"The skin is the largest sensory organ in the body. Physical touch, in particular hugs, are extremely beneficial physically, emotionally, mentally and spiritually for both parties involved.
Hugging builds trust and secures a sense of safety. It builds self-esteem, relaxes muscles and releases tension. It boosts oxytocin and serotonin levels. It strengthens the immune system and balances the nervous system.
Energetically it teaches us to give and receive, showing us how love flows both ways, and the synergistic flow of energy back and forth between two people creates empathy and understanding."
Watch the video Virtual Cow Experiment Aims to Teach Empathy on Yahoo News . Experiments are underway at Stanford University to determine if immersive technology can result in more empathy for the environment. As AP's Haven Daley explains, the research uses the latest in virtual reality equipment. (Aug. 14)
Chimpanzees may show humanlike empathy, as evidenced by their contagious yawning.
Chimpanzees possess a flexible, humanlike sensitivity to the mental states of others, even strangers from another species, researchers suggest March 11 in the Proceedings of the Royal Society B. Empathy’s roots go back at least to the common ancestor of humans and chimps, they say.
New findings show that chimpanzees exhibit flexibility in their empathy, just as humans do. This may help explain the evolution of how and when humans engage with others and choose to offer flexibility, and how we can do so more.
While it's been long known that human empathy can extend to family, friends, strangers and even other species, it has been unknown until now whether nonhumans are similarly broad in their empathic responses.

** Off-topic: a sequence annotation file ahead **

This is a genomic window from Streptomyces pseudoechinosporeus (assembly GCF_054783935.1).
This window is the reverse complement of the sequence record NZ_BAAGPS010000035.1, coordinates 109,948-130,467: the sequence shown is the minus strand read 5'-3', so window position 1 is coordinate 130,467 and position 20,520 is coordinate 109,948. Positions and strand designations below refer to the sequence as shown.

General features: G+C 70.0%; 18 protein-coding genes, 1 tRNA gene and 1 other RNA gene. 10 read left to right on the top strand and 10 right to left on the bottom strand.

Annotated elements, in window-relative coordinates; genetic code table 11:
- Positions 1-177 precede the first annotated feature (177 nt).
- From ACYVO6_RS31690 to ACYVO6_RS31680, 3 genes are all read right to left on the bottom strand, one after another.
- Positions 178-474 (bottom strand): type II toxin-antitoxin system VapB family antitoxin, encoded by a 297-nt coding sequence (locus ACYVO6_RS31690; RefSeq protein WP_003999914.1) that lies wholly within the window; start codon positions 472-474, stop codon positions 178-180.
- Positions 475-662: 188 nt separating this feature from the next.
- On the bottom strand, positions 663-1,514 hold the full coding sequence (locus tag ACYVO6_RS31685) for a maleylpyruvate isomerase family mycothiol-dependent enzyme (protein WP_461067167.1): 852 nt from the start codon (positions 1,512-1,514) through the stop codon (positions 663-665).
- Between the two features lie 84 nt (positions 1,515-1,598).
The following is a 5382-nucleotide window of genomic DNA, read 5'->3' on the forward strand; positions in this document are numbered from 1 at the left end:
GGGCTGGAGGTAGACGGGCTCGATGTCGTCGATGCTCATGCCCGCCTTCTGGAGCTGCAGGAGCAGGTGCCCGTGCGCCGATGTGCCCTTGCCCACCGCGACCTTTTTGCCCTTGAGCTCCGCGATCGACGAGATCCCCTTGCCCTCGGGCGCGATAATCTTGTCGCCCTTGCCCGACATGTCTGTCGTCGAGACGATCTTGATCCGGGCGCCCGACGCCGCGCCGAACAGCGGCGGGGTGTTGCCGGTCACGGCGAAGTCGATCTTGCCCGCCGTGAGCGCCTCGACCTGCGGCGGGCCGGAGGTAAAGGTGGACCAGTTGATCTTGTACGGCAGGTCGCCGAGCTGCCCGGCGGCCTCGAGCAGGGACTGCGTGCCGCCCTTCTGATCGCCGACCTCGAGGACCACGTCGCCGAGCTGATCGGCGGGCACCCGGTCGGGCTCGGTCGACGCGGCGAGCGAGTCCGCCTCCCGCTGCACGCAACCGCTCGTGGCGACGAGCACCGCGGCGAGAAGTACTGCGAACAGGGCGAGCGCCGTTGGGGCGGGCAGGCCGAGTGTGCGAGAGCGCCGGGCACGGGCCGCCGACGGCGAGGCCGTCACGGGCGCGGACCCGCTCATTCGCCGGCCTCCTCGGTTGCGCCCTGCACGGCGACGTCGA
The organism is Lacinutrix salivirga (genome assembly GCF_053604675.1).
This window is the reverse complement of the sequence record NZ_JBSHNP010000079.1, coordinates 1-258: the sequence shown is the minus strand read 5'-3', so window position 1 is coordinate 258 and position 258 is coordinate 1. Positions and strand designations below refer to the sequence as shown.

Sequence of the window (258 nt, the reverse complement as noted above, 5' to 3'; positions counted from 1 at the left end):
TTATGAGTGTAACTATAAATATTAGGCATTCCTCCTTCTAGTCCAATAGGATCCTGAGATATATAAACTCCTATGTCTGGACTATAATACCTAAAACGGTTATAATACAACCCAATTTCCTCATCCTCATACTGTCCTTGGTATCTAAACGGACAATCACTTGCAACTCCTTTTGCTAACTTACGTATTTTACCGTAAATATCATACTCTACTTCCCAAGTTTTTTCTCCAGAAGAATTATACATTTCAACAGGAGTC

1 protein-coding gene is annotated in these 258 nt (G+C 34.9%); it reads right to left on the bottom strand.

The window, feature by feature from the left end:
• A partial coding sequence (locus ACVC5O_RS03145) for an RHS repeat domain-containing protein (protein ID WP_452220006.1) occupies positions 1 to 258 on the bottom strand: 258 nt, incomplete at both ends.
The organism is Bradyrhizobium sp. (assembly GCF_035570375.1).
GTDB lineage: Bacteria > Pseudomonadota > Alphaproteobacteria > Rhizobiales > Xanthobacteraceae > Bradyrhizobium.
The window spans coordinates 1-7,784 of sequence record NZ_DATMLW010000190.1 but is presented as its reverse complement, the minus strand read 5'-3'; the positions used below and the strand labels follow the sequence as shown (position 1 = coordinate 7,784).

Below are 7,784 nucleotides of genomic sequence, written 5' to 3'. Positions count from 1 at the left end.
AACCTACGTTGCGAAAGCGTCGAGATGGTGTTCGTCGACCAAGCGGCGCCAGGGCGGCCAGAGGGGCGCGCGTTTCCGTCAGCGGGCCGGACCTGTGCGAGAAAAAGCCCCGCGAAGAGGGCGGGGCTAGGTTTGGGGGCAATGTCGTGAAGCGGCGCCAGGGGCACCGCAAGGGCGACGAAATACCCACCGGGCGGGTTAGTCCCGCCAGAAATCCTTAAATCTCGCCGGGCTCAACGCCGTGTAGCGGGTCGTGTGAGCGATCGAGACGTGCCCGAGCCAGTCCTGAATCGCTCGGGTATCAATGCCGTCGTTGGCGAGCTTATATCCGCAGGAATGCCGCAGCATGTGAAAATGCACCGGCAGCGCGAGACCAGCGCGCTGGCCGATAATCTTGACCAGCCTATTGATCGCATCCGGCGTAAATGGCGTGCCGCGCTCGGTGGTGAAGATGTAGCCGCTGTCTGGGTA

it has been unknown until now whether
nonhumans are similarly broad
in their empathic responses.
To answer this question, Campbell and de Waal used contagious yawning as a measure of involuntary empathy. According to Campbell, "Copying the facial expressions of others helps us to adopt and understand their current state."
When an elephant is in distress, scientists have found, nearby elephants offer it a reassuring touch to make it feel better.
Elephants are known to be highly social and intelligent. Now there is evidence that they engage in something that looks very much like a group hug when a fellow elephant is in distress.
looks very much like a group hug
when a fellow elephant is
Joshua Plotnick, who leads a conservation and education group called Think Elephants, and teaches conservation at Mahidol University in Thailand, studied elephants at a park in Chiang Rai Province in Thailand, to look for consolation behavior.
“Asian elephants (Elephas maximus) reassure others in distress”, Research paper author Dr. Joshua Plotnik.
J: Can you tell us a bit about the research you publish today?
JP: How animals resolve conflicts is an exciting area of research, and has been expanding ever since the first studies on it in chimpanzees by Frans de Waal and colleagues in the late 1970s. Usually, scientists study two forms of conflict resolution: reconciliation (which looks at how aggressors and victims “make up” after fights) and consolation (which looks at how uninvolved bystanders reassure the victims). Interestingly, reconciliation is relatively common in the animal kingdom, while consolation is relatively rare.
One hypothesis suggests the reason
for this is that consolation has
empathic underpinnings unique
to only a few species
in the animal kingdom.